The Point of Point-of-sale
Recently we wrote about adidas’ augmented reality campaign for their Originals product line. Augmented reality is fast becoming a ‘must-have’ for any brand designing an integrated campaign – especially those with a customer interface such as retail. Lego has recently launched an augmented reality point-of-sale system that blows traditional POS out of the water. We’ve coined the term ‘Brandticipation’ – which describes a sense of heightened anticipation created by a great brand experience or a brand’s reputation. If the role of point-of-sale is to engage the customer at the point of purchase and create brandticipation to positively influence their decision to buy, Lego’s new augmented reality POS must be one of the snappiest examples anywhere in the world.
Combining augmented reality technology on their packaging with an in-store display, when customers hold the Lego box-up to the display, it shows an animated 3D model of the completed set on top of the box. Talk about bringing the product to life – this POS literally allows the Lego to sell itself. The combination of interactivity and unexpected wonder are guaranteed to wow anyone under 10 (and some of us well above), pushing the ‘pester your parents ’til they buy it for you’ button that comes standard on all kids.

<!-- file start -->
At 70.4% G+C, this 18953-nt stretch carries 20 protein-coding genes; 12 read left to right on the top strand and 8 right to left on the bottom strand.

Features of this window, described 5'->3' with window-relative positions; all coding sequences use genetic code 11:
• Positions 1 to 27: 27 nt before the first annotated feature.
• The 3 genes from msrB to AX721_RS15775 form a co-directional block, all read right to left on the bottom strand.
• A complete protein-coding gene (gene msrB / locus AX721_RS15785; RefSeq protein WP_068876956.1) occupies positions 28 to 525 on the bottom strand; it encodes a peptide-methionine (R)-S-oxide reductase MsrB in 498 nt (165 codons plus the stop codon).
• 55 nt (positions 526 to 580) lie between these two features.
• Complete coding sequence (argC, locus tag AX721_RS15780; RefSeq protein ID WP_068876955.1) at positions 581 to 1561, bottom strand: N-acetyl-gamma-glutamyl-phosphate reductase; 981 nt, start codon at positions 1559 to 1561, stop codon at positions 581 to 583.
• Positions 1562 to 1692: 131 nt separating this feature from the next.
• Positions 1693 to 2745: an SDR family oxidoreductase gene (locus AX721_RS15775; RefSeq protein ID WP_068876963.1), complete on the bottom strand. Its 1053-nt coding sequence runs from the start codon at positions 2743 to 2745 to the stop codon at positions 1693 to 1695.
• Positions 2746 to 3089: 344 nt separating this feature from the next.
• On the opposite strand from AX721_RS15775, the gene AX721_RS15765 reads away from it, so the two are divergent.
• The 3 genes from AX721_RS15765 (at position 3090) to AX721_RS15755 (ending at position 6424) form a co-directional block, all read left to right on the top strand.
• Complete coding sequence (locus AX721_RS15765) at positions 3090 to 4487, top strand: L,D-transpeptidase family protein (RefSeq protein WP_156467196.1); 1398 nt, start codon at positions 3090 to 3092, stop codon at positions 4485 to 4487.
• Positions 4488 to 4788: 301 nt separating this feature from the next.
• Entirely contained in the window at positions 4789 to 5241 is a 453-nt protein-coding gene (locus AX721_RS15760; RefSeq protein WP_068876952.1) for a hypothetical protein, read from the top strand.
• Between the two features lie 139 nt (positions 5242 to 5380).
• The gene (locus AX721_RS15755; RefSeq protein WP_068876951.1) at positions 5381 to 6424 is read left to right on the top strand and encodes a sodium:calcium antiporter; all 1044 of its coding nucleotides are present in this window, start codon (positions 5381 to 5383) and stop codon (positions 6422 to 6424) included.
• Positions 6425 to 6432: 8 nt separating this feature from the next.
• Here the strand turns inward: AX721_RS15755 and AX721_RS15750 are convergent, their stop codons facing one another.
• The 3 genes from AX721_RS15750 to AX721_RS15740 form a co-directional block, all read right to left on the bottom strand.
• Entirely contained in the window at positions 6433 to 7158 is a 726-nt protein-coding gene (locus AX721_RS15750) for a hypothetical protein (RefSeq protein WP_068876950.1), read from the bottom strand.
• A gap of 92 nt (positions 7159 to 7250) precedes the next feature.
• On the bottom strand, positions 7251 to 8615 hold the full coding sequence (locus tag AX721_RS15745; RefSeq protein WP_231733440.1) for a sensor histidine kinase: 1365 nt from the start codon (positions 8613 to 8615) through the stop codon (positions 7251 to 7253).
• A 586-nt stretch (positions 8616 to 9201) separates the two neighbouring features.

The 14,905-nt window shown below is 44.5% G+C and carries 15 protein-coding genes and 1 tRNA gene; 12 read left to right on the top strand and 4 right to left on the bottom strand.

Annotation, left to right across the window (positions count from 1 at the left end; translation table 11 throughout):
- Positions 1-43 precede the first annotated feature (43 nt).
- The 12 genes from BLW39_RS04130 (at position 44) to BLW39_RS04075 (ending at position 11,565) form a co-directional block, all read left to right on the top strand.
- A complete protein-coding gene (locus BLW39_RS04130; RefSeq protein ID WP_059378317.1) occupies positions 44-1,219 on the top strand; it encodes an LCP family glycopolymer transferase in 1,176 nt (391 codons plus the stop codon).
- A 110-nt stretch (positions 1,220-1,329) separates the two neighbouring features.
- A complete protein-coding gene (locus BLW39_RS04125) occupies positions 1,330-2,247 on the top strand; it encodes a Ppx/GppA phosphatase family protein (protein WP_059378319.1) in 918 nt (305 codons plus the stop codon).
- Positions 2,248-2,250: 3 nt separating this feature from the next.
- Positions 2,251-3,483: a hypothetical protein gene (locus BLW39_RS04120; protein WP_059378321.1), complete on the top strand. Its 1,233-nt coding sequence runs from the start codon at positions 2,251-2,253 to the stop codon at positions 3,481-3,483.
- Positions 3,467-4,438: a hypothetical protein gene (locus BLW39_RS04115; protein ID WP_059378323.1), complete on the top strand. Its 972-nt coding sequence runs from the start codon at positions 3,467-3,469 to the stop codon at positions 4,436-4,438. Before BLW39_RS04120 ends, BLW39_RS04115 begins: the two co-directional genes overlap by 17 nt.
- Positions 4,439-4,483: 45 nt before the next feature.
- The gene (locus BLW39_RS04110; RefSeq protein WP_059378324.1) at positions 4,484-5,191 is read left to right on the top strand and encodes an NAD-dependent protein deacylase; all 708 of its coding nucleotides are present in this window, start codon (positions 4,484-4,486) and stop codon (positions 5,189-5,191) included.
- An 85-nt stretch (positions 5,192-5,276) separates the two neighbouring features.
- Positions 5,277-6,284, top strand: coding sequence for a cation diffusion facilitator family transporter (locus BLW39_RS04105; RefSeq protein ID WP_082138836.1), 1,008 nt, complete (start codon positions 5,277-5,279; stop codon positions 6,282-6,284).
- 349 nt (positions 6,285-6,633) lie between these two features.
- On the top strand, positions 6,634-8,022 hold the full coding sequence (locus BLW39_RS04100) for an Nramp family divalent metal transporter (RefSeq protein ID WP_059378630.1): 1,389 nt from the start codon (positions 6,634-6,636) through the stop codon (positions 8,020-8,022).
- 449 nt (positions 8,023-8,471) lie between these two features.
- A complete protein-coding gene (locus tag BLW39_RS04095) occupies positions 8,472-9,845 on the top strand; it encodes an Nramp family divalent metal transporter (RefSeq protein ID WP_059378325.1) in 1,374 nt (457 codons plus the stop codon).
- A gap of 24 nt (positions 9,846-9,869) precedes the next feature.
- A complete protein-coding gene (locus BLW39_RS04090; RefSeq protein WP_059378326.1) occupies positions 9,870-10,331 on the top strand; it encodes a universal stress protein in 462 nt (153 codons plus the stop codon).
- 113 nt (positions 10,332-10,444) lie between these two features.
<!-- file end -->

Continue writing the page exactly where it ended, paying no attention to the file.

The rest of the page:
Two things stand out for me in the stacks of videos of these Lego boxes on the internet; the first is that they are all posted by customers – consumer’s who’ve been knocked-out by the in-store experience, and the second is the number of adults who are playing with the POS. For every over 10 who’s moved to snap a video on their phone and post it to YouTube, there must be hundreds of under tens whipped into a frenzy of Lego obsession.
Kudos to Lego – I consider that to be a remarkable point-of-sale experience.